Julius Shulman’s 1947 photograph of the Kaufmann House in Palm Springs, CA. Courtesy of Getty.
We’re always gushing about the work of architectural photographer Julius Shulman (1911–2009) so when we found a director who shares our passion enough to make a film about the man, we knew he was someone we wanted to meet.
Director Eric Bricker (left) with photography director Dante Spinotti filming Visual Acoustics at the Case Study House #22. Photo by Aiken Weiss.
I spoke with director Eric Bricker, whose film, Visual Acoustics: The Modernism of Julius Shulman, appeared in theaters last year and was recently released in DVD. Like everyone who spent time with Julius, Bricker has wonderful stories to share. And rather than archiving them away, decided to bring them to the big screen for all to enjoy.
Julius Shulman’s 1960 photograph of Case Study House #22. Courtesy of Getty.
Gwendolyn Horton: Why did you make this film?
Eric Bricker: While working as an art consultant, I was looking for black and white photographs for a project, and I was introduced to Julius and we became friends. Up until then, I wasn’t familiar with his work, so you could say that I met Julius and his photographs at the same time. Getting back to your question, I made Visual Acoustics for two reasons: One, because I wanted Julius’ photographs to be seen on the big screen – to see them large – they’re worthy of that; and two, to allow more people the chance to meet Julius and get to know his work.
Julius Shulman’s photograph of the Guggenheim Museum in NYC. Courtesy of Getty.
GH: Tell me more about what you call the “profound energy” in Julius’ photographs.
EB: To me, Julius’ photographs “sing” – I can feel him in these photographs. Julius always told his students to “infuse all that you see, hear and feel into one frame.” That’s what gives his photographs life and movement.
Julius Shulman’s photograph of Duffields Lincoln-Mercury Showroom. Courtesy of Getty.
GH: Do you think that Julius himself also possessed this profound energy?
GH: What surprised you about working with him?
EB: He helped me reframe the way I look at things. I have a greater appreciation for the built environment. However, what surprises me the most, is where I find Julius now – and it happens almost daily – is in the blue bonnets, the clouds, the blue sky. It’s through nature. It doesn’t happen so much through the built environment.
Enjoying nature with Julius Shulman. Courtesy of Arthouse Films.
GH: What would you change about Visual Acoustics?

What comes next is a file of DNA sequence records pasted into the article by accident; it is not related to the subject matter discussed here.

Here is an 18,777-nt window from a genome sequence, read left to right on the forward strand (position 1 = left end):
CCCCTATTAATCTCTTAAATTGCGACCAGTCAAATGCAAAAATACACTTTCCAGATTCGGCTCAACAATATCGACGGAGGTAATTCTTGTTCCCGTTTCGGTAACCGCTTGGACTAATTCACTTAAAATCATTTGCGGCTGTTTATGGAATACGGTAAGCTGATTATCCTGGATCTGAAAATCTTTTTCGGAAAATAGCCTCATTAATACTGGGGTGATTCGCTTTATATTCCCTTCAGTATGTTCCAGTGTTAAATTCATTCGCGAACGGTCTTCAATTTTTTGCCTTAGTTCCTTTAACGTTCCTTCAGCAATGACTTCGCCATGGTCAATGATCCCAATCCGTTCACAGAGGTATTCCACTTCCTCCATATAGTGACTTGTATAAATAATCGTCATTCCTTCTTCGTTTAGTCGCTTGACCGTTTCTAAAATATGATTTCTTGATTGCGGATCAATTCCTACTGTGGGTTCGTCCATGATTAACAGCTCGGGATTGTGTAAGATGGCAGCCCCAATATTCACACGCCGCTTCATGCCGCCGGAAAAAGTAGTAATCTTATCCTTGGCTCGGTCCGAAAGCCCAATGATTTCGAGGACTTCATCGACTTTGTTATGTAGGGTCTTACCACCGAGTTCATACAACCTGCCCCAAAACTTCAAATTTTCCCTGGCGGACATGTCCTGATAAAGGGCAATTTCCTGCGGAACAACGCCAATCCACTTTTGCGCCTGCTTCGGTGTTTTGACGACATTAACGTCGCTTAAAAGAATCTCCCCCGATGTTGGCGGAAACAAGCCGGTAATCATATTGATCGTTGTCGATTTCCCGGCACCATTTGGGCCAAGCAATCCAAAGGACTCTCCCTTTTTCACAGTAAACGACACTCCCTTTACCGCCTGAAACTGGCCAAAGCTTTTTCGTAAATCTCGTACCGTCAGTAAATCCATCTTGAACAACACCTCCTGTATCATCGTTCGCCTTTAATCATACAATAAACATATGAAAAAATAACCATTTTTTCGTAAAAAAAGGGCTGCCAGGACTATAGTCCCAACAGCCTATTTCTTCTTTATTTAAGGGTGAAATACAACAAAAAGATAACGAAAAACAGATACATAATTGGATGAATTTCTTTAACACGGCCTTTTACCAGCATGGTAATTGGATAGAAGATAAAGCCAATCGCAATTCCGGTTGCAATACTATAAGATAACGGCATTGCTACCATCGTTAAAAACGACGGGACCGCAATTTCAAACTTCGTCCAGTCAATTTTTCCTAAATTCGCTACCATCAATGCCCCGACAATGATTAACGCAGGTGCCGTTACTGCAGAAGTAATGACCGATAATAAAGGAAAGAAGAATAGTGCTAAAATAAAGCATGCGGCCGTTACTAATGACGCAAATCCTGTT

EB: I’ve spoken with other filmmakers and they all tell me that there are things they’d change about their films – like a picture that’s crooked on the wall that they didn’t notice when they were filming – and they all say that you have to let that go, you can’t help having some inconsistencies. With VA, what I would change is that I’d like to slow down some of the images to allow the eye to linger longer.
Julius Shulman’s 1963 photograph of the Culver City Auditorium. Courtesy of Getty.
GH: What are you working on now?
EB: A hybrid documentary/narrative film called “What If: How Geeks and Gamers will Change the World.” It’s a project that explores my belief that through aligning and utilizing social media and social gaming with social causes, we can make powerful changes on a global scale.
GH: How so?
EB: Well, my goal is to inspire people through the film, and then give them an interactive game through social media, like Facebook, to use as a tool to go out and make a difference.
Julius Shulman’s 1958 photograph of Convair Astronautics. Courtesy of Getty.
GH: Why did you decide to make this film so different from Visual Acoustics?
EB: They’re actually similar, in that this new project is about looking at technology and how we can apply this system to better the lives of many people. Which is just like modernism or, as Charles Eames said, it is about making “the best for the most for the least.”
Design Notes readers are invited to learn more about Eric Bricker and his work by watching an interview he gave with Leo Marmol at the DWR Studio in Austin.
And if you haven’t seen Visual Acoustics, I highly recommend that you do. Peppered with Shulman’s quips and anecdotes (and a bit of gossip) about some of architecture’s most iconic figures, the film is a marvelous refresher course on the subject of modernism. You’ll also pick up photography tips from the master himself, as Shulman discusses his use of one-point perspective and how to avoid distortion through a wide-angle lens. He jokes, he reminisces, he basks in well-deserved praise. A fun ride that’s touching, informative and stunning, I strongly recommend it.